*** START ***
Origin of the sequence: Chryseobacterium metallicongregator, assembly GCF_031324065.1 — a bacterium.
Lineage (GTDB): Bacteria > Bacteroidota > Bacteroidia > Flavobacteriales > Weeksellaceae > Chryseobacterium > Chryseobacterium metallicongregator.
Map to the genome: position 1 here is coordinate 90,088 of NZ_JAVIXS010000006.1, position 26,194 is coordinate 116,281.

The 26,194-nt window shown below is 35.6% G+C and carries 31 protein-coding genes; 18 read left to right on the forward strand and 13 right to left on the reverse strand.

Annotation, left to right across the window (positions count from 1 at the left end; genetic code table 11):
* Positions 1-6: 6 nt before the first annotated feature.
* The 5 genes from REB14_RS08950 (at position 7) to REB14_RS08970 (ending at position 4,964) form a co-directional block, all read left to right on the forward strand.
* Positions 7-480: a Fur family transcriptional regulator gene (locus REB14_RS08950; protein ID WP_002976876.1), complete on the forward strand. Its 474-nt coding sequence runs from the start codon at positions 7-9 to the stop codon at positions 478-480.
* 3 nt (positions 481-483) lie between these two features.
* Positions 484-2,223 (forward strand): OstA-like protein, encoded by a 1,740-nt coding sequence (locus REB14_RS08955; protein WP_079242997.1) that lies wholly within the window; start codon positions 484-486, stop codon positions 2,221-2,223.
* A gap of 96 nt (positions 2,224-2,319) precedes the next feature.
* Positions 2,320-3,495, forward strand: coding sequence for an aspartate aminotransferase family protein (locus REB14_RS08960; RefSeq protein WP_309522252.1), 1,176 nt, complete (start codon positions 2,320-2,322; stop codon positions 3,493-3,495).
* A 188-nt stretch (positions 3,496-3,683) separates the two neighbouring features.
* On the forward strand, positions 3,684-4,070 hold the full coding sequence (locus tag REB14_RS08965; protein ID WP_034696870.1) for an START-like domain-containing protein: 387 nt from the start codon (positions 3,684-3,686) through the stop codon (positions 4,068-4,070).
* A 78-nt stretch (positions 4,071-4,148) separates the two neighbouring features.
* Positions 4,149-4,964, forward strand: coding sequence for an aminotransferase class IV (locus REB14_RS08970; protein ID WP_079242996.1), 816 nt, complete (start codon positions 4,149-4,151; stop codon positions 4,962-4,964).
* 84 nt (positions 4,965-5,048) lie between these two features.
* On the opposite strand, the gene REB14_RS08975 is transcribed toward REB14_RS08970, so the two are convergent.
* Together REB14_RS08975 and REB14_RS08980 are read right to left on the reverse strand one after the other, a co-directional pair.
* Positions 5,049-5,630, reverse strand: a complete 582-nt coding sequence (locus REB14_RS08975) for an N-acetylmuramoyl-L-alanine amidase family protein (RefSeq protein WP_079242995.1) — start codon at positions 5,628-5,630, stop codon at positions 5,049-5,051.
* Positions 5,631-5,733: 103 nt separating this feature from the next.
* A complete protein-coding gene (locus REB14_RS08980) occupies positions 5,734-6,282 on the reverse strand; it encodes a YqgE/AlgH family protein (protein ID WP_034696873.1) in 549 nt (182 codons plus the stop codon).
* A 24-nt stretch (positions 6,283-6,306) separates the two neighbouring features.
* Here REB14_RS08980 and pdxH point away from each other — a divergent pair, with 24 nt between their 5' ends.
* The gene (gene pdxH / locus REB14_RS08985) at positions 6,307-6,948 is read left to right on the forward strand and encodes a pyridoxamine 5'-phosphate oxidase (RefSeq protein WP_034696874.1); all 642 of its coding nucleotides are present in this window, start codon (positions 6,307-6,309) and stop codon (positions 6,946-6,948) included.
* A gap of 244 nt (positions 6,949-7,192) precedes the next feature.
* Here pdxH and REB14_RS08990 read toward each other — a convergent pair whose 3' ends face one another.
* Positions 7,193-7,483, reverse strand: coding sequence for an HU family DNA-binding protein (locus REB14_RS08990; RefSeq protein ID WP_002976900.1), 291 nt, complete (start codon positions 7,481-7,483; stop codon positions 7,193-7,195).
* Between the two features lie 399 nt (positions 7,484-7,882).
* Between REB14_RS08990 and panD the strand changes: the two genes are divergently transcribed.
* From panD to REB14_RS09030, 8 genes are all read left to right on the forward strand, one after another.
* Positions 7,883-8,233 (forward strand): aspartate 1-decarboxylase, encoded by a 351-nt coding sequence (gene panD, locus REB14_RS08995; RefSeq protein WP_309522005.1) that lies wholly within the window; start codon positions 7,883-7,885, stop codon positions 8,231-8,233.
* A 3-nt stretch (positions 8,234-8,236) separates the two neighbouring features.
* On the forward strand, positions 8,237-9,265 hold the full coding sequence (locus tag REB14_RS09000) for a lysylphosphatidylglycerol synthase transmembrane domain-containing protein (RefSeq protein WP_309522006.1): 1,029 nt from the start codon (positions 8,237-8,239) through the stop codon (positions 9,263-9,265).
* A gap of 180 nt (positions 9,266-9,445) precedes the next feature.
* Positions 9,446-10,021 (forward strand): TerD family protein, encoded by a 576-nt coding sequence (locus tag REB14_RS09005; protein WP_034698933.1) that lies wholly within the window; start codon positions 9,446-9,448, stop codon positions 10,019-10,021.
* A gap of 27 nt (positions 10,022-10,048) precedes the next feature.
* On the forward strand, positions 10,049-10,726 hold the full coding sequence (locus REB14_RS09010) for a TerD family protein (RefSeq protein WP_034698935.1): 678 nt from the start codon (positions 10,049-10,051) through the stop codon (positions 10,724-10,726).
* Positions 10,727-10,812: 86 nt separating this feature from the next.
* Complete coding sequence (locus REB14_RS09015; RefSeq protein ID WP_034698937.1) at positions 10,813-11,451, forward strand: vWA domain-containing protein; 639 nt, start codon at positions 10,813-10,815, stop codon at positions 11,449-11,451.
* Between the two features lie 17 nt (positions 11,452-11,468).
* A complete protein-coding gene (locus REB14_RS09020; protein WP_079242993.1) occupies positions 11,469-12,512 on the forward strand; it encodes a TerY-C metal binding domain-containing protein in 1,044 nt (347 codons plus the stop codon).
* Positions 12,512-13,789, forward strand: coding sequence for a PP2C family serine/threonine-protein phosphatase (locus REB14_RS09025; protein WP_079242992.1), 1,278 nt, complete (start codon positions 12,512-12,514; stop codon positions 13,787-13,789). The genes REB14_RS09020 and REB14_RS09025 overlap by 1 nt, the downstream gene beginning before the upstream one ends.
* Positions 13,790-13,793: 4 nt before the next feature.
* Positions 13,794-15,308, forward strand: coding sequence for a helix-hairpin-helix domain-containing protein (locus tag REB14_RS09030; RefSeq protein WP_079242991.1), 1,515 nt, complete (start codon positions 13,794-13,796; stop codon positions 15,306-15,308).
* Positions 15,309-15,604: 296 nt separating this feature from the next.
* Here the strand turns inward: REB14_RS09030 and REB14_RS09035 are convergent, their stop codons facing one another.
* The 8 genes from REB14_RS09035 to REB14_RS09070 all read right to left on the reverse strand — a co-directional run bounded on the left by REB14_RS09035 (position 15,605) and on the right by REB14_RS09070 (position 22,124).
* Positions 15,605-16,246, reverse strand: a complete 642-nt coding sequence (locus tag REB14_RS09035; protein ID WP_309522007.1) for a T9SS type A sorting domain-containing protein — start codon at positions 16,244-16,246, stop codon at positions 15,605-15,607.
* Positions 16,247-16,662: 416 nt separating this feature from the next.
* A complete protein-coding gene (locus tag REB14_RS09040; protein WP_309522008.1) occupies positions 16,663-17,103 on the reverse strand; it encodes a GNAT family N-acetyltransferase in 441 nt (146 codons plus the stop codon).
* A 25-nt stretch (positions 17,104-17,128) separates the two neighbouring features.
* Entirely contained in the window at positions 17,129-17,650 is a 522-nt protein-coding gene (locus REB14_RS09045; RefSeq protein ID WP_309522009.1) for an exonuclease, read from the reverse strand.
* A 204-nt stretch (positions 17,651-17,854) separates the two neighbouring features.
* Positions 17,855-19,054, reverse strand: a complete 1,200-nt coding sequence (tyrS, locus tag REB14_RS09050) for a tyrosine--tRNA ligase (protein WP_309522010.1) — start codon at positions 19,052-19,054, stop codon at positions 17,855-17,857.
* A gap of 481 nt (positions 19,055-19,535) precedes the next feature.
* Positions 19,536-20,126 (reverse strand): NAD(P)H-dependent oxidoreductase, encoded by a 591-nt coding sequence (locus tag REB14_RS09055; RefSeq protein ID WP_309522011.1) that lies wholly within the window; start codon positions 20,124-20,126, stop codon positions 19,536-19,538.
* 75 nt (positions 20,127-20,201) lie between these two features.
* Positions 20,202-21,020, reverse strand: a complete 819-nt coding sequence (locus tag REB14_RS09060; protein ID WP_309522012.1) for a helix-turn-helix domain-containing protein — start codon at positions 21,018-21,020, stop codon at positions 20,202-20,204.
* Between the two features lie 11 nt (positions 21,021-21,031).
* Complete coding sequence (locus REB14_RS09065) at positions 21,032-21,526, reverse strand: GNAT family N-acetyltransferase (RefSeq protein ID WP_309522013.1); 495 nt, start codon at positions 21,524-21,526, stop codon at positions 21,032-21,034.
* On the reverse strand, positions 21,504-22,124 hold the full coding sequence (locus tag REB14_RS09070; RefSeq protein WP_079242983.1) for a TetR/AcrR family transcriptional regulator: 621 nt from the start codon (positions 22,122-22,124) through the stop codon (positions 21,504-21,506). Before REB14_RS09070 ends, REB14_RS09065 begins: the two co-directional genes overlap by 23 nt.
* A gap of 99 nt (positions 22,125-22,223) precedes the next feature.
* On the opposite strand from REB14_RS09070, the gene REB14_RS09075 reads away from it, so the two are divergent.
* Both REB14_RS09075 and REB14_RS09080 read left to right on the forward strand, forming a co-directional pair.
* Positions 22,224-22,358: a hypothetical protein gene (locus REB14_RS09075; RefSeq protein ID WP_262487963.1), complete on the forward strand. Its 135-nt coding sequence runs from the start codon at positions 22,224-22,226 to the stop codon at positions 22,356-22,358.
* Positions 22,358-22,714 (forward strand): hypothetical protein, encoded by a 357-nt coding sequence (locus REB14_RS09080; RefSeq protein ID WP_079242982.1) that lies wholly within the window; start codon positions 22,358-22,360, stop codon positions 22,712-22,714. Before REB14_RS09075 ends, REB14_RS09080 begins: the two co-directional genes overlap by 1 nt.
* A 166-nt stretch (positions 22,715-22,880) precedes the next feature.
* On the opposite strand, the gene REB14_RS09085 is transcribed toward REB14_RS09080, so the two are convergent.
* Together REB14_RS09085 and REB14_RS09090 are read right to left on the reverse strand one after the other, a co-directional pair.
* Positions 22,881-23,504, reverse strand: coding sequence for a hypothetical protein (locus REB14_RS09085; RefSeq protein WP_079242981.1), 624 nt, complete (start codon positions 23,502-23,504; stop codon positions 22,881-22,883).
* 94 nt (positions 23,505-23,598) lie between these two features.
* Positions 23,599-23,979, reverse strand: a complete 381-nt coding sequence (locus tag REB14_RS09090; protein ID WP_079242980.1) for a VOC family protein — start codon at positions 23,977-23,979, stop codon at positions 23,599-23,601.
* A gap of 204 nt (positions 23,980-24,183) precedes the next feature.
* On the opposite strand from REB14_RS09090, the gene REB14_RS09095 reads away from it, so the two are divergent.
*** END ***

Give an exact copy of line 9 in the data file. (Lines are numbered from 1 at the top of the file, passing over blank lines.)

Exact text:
* 3 nt (positions 481-483) lie between these two features.